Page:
Mississippi Innocence

Mississippi Innocence

Tucker Carrington

3.1.2012

Tucker Carrington

Tucker Carrington joined the faculty of the University of Mississippi School of Law in 2007, as the first director of the Mississippi Innocence Project. Professor Carrington received his law degree from the University of Tennessee College of Law. He went on to become an E. Barrett Prettyman Fellow at Georgetown Law Center. Thereafter he joined the Public Defender Service for the District of Columbia where he was a trial and supervising attorney. In 2005 he returned to Georgetown to teach in the Law Center's Criminal Justice Clinic and graduate Prettyman program.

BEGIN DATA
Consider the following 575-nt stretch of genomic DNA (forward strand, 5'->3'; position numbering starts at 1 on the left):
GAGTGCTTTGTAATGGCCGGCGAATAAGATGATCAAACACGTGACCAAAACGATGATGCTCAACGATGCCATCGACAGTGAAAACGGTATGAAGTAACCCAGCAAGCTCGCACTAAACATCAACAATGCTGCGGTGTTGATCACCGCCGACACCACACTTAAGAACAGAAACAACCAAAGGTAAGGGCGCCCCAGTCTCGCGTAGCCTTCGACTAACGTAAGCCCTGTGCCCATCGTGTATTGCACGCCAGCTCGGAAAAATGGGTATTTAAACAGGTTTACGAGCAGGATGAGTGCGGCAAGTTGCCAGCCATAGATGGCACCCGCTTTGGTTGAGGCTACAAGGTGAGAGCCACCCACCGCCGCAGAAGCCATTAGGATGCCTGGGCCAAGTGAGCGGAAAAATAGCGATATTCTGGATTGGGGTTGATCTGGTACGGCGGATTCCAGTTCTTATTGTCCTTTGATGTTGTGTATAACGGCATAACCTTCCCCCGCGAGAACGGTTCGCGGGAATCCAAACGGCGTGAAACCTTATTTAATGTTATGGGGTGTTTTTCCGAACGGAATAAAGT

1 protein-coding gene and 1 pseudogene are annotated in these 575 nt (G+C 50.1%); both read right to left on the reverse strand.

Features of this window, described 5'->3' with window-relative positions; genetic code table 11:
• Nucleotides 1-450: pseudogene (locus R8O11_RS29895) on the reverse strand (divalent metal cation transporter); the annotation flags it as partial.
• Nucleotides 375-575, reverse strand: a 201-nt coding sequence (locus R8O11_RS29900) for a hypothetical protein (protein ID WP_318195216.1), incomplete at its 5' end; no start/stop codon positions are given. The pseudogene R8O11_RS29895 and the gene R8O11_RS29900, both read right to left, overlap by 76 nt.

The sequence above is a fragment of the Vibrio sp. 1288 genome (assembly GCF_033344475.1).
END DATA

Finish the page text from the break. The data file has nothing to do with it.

Professor Carrington has published articles in The Federal Lawyer and is the editor of a forthcoming manual for criminal trials for federal trial judges. He writes and speaks frequently about criminal justice issues, particularly those surrounding indigent criminal defense and wrongful convictions.

Tucker Carrington is a member of the faculty of the University of Mississippi School of Law and serves as the first director of the Mississippi Innocence Project, which is committed to providing the highest quality legal representation to its clients: Mississippi state prisoners serving significant periods of incarceration who have cognizable claims of wrongful conviction. In addition, the project seeks to identify and address systemic problems in the criminal justice system and to develop initiatives designed to raise public and political awareness of the prevalence, causes and societal costs of wrongful convictions.